Ray Kostuk

I first met Steve in 1986 at the OSA topical meeting on holography in Hawaii. I was in the process of finishing my graduate degree and remember being a bit nervous about my presentation. More »

Andy Pepper

Steve came to visit us in Nottingham on one of his numerous trips to the UK. We played tourist, drank beer in the oldest pub in the world, looked at art (Henry Moore at Nottingham Castle), explored cafés and spent an afternoon chatting about a great deal, and very little about holography. More »

Kaveh Bazargan

I first met Steve Benton in 1979, on my first trip to the US. Steve was one of the ‘gods’ of holography, and I went to pay homage at the Polaroid labs. I was a student, and quite nervous about meeting him. More »

Graham Saxby

One thing Steve and I shared was a fondness for English bitter ale. On one occasion when we were both in Bath and met at the RPS headquarters, we spent a long and happy afternoon in the nearby Moon and Sixpence engaged in a lengthy discussion, More »

Jonathan Ross

I first met Steve Benton in 1978, shortly after becoming involved with holography. I was on a photoshoot for Multiplex-style holograms and had been persuaded that it would make an amusing image if I shaved off half my beard More »

Jerry Pethick* (1935–2003)

Artist, holographer, and inventor of the sand table as a way to make holograms.

deem-photoRebecca Deem
redeem75@yahoo.com

About the author
Rebecca first saw holograms at an art gallery in 1970 while completing an Art supervision degree. In 1988, she received the Shearwater Foundation Art Holography Award. In 1995 with partner Fred Unterseher, she co-founded Zone Holografix Studios, an art and teaching studio with a pulse laser lab. She continues to exhibit artwork, teach and write for electronic and print publications.

More »

Erratum: Practical Holography – third edition

Author: Graham Saxby

There is an omission in the formula at the top of page 471. After the ferric sulphate line, add a new line as follows: ‘sodium hydrogen sulfate, crystals…30 g’. Graham offers his apologies to any holographers whose bleach stage took three hours as a result of this omission.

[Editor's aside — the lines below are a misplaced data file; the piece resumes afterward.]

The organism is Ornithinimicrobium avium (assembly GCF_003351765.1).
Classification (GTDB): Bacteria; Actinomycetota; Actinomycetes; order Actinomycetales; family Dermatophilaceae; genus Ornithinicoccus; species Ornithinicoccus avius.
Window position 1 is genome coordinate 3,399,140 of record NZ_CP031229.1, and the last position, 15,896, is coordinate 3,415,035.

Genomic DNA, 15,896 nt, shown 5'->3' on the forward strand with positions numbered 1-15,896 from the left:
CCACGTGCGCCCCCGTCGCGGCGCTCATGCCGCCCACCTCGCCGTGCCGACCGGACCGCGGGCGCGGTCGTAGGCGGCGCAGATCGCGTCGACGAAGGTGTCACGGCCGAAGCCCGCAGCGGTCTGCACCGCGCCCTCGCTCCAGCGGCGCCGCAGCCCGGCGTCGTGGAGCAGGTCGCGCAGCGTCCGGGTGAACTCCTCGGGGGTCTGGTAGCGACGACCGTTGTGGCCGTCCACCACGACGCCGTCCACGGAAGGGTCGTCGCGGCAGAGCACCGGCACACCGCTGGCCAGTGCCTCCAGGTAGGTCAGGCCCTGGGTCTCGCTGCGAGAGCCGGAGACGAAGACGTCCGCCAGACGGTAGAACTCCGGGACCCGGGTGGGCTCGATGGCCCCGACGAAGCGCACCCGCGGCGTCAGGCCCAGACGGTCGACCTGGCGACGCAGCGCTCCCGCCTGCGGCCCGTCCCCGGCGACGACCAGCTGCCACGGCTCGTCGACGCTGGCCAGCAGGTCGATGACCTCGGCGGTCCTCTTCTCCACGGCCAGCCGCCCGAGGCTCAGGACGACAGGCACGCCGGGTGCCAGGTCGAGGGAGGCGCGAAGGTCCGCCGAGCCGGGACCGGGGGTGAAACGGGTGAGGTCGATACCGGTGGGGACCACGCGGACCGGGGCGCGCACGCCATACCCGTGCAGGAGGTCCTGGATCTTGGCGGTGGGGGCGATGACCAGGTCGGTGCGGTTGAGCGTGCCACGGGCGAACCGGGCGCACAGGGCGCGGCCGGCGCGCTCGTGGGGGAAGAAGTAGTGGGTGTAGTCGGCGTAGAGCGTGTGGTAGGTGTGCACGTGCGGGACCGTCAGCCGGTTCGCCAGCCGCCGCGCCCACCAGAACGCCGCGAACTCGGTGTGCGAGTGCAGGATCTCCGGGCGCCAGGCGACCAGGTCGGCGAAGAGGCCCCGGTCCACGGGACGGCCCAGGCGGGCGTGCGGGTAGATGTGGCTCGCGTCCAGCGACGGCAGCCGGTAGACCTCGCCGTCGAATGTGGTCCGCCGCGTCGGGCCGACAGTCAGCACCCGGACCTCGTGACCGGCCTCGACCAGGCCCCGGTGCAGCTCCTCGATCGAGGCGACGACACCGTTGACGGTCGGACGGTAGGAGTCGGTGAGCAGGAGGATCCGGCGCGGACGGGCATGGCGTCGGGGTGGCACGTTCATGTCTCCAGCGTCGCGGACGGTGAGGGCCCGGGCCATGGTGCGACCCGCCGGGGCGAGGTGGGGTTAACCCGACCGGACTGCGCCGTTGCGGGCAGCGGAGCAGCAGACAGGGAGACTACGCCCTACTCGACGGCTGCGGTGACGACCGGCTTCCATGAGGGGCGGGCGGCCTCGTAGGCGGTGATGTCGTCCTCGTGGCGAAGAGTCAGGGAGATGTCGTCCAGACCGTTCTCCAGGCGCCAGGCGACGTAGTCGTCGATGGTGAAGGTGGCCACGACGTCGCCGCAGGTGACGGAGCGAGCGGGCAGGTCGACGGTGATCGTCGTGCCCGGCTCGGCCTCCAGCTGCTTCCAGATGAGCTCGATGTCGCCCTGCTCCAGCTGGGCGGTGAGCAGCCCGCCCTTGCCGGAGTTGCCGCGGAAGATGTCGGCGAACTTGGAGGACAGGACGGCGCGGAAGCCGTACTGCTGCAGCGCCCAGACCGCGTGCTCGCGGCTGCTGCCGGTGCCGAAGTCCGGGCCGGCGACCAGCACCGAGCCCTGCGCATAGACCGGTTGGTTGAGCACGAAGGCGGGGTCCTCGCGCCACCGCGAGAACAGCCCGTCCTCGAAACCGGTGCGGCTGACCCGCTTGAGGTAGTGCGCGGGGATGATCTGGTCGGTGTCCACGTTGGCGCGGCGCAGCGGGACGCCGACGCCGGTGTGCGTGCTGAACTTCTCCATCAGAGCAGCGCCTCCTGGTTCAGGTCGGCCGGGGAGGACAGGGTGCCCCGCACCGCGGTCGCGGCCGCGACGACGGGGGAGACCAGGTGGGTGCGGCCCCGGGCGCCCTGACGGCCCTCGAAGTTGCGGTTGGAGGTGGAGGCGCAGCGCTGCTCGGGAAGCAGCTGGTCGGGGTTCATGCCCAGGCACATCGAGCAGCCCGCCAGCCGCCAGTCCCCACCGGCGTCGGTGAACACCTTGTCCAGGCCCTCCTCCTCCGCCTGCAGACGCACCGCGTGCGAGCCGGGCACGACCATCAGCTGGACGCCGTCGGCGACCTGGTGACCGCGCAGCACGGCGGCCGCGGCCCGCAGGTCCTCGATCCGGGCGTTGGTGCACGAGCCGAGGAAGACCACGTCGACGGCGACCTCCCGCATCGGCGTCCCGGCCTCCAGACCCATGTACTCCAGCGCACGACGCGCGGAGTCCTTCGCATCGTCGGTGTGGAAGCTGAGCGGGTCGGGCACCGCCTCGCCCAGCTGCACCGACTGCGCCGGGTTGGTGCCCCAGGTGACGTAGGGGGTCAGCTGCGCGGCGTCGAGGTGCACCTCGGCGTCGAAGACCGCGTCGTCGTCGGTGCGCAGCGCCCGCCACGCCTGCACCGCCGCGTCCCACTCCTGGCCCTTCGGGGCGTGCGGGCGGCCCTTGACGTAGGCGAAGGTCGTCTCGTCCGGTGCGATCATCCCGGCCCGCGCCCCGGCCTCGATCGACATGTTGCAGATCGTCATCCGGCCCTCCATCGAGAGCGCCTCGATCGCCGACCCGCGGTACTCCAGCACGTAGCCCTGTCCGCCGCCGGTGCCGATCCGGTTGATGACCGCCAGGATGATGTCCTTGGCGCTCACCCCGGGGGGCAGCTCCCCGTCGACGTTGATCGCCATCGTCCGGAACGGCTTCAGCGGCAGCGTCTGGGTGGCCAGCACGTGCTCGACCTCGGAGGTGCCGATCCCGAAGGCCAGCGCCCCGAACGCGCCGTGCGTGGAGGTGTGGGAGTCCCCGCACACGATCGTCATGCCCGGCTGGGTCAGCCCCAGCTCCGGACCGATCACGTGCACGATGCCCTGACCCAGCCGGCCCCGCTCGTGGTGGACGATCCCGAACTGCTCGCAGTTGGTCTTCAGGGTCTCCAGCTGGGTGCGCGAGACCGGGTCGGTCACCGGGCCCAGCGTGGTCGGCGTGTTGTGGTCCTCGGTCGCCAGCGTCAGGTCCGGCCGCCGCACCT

The impossible holographic object

blyth-photoJeff Blyth
jeff@biotech.cam.ac.uk

About the author
After graduating in 1973 in Applied Chemistry he worked in a company with dichromated gelatin, unrelated to holography. In ’77, he was amazed to see a holographic pendant made using the very material he was researching. His life ‘changed for ever’. He subsequently worked on photopolymer materials for Ilford, which became the subject for an MPhil at Wolverhampton Polytechnic. Since ’91 he has been involved in ‘blue sky’ research at the Institute of Biotechnology in Cambridge, UK. Jeff is the recipient of the Royal Photographic Society’s Saxby award for 2003
(http://www.holography.co.uk/events/saxbyaward/jeffblyth/jeff.htm).

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SPIE Practical Holography Conference 2004*

Rebecca DeemRebecca Deem
redeem75@yahoo.com

About the author
Rebecca first saw holograms at an art gallery in 1970 while completing an Art supervision degree. In 1988, she received the Shearwater Foundation Art Holography Award. In 1995 with partner Fred Unterseher, she co-founded Zone Holografix Studios, an art and teaching studio with a pulse laser lab. She continues to exhibit artwork, teach and write for electronic and print publications.

More »

Some uses for everyday items in holography

John Pecora
holograms3d@yahoo.com

About the author
John Pecora is a computer specialist and a certified Microsoft Systems Engineer. He made his first holograms using a sandbox holography kit in 1980. He has worked for holographic companies making photoresist holograms for embossing. He is now an amateur holographer fabricating his own DCG emulsions. He has always liked reverse engineering, and enjoys taking an idea from concept to final product.

More »



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